So on arrival to the concierge desk you are able to book either a shower room or a room to sleep in, the private bedrooms are available on a myriad of limitations (understandably) including long haul to long haul flight, with a connection within a certain amount of hours etc, but most long haul connecting passengers who have plenty of time to spend in the lounge will have access to one of these.
Both the shower rooms and bedrooms are huge upgrades from the previous lounge in Ataturk airport. But the biggest improvement is the addition of carpet in the hallway that connects the 11 suites, as our major criticism of the previous lounge was the creaky floorboards that kept people awake trying to use the private suites.
Framing the entire lounge is the commanding one-piece wooden ‘flow’ motif that connects all the lounges and spans the 120,000 square metres. It’s a stunning ribbon that ebbs and flows throughout the lounge, creating areas of intimacy and grand statement too. It starts from the escalator in to the lounge, and ends at the other, and forms part of the airport’s design, wherever you are in the main terminal.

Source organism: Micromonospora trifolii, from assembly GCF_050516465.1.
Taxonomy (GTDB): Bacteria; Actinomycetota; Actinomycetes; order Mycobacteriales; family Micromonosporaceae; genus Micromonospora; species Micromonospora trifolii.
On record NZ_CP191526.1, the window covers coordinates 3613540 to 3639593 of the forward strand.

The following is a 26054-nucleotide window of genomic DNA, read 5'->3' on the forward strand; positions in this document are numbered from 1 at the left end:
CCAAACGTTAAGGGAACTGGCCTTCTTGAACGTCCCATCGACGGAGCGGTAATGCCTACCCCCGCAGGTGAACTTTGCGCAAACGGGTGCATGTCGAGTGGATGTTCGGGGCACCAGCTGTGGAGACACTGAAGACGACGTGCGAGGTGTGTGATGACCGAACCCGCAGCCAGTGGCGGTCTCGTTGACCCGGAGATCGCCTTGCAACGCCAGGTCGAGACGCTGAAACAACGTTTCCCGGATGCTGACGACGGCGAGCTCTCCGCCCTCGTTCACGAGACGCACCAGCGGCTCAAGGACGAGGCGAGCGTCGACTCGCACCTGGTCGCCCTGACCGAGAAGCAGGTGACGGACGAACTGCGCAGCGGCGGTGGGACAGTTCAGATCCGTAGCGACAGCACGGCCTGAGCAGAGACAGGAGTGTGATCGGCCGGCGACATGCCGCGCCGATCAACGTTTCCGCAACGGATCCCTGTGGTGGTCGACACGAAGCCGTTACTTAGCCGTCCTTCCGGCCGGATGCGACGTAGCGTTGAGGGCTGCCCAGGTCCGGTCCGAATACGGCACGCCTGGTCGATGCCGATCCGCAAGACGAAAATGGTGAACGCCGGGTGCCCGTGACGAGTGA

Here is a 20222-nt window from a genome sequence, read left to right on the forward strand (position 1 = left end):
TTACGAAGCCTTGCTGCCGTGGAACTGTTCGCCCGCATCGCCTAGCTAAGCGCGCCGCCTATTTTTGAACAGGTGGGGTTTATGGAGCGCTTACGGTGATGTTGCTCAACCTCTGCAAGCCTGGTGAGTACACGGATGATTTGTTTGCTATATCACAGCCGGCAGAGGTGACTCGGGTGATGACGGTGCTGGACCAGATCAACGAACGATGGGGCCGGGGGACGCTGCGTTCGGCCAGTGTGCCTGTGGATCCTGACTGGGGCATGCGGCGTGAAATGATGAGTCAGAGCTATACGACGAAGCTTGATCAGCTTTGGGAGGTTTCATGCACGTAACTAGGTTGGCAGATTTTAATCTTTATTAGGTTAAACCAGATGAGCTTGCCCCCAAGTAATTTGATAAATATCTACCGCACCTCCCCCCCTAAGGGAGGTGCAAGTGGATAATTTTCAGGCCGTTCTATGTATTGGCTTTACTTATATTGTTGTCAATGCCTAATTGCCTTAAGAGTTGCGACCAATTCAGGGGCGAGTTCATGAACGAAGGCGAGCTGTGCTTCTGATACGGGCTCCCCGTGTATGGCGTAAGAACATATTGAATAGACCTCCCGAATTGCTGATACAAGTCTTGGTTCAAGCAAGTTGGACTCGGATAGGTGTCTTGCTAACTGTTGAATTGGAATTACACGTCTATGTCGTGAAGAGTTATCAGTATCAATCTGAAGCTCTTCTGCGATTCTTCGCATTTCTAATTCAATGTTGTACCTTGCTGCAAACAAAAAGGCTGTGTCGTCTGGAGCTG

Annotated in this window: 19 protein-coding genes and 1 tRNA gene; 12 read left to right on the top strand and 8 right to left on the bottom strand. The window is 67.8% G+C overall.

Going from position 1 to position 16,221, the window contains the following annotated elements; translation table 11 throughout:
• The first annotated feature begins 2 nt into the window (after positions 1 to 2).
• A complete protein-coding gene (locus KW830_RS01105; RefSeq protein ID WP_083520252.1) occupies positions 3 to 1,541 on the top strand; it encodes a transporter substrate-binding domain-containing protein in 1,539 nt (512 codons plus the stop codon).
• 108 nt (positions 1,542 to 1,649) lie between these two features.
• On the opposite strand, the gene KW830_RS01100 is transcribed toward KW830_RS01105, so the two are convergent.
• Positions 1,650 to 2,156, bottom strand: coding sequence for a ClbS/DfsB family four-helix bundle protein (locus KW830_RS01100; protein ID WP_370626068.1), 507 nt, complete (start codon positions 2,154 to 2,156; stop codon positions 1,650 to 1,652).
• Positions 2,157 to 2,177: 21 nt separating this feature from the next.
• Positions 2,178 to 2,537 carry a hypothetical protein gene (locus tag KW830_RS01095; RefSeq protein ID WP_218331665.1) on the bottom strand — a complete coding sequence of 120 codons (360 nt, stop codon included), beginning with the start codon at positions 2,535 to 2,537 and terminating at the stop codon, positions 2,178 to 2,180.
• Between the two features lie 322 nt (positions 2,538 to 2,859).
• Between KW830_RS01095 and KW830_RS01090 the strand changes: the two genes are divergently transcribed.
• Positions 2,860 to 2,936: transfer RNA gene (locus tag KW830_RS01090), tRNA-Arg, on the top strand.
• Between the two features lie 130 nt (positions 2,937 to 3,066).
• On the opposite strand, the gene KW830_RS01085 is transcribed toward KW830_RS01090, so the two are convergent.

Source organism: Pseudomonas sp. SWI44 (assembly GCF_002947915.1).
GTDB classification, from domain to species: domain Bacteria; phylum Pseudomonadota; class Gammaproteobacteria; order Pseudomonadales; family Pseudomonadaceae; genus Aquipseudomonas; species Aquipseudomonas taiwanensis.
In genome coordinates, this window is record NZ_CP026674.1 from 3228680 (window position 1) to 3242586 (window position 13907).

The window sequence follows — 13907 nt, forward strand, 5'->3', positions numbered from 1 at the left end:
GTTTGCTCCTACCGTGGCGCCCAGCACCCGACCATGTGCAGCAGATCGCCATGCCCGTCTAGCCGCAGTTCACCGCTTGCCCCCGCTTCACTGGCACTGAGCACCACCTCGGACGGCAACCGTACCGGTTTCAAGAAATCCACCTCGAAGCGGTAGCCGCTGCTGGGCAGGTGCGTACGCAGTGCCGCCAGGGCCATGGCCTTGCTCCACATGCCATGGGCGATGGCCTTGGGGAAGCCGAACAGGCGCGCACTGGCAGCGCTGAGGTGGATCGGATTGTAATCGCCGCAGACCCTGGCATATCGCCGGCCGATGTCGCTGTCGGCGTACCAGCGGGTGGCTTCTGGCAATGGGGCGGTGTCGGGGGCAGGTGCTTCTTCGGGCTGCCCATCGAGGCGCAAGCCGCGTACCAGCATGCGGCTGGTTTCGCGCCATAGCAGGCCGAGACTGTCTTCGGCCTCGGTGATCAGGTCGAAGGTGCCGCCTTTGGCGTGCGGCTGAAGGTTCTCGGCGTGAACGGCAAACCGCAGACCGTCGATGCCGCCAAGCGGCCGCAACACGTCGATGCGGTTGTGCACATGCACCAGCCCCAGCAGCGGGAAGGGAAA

After having a shower or a rest you may want to leave your bags in the storage lockers before exploring the rest of the lounge.
Being Turkish Airlines there is a vast array of options within the lounge, which are almost exhausting, however the lounge’s main focus is on food, with drinks taking a back seat. Unlike other lounges there is no bar here, partly out of respect for the varied cultures going through, although it would be nice to see a more social gathering point.
However one thing this lounge offers that virtually every other doesn’t, is an art gallery, which is a lovely mini space within the lounge that is quiet and reflective, showcasing a range of Turkish artists’ modern pieces.